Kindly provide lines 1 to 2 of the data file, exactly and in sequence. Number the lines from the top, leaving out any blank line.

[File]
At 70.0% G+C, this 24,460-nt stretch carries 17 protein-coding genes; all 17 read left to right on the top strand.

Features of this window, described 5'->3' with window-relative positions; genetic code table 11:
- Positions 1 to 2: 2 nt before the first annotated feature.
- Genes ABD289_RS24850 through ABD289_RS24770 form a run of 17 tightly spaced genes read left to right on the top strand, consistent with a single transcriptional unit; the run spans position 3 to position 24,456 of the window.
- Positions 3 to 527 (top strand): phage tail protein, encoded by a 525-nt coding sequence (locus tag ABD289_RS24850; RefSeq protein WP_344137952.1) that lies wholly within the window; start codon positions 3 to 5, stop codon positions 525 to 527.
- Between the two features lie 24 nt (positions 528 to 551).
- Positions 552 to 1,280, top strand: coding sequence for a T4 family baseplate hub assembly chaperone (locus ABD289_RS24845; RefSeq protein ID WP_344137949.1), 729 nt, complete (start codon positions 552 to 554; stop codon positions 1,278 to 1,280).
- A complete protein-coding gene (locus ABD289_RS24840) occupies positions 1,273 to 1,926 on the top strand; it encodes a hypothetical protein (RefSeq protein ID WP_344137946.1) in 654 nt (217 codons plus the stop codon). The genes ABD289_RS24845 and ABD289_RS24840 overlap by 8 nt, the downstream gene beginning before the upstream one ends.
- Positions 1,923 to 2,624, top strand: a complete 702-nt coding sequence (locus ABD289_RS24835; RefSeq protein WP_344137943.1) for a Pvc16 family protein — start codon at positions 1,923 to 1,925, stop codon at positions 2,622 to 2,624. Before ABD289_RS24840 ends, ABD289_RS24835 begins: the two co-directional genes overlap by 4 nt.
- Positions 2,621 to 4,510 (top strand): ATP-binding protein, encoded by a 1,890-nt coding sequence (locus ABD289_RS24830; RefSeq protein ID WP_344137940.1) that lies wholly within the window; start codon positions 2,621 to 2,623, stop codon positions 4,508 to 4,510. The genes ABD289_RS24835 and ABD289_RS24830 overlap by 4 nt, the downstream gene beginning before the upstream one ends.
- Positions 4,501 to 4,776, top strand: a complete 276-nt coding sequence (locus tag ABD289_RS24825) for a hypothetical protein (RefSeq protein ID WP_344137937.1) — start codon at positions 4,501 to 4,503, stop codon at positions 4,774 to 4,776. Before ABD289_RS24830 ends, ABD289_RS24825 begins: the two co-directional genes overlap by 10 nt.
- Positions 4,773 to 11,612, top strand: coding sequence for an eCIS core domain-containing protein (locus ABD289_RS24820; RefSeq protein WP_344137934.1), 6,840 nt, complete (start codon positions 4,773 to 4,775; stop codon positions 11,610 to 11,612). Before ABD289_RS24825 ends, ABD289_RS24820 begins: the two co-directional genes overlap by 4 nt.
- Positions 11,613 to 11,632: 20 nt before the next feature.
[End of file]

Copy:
At 70.0% G+C, this 24,460-nt stretch carries 17 protein-coding genes; all 17 read left to right on the top strand.

Features of this window, described 5'->3' with window-relative positions; genetic code table 11: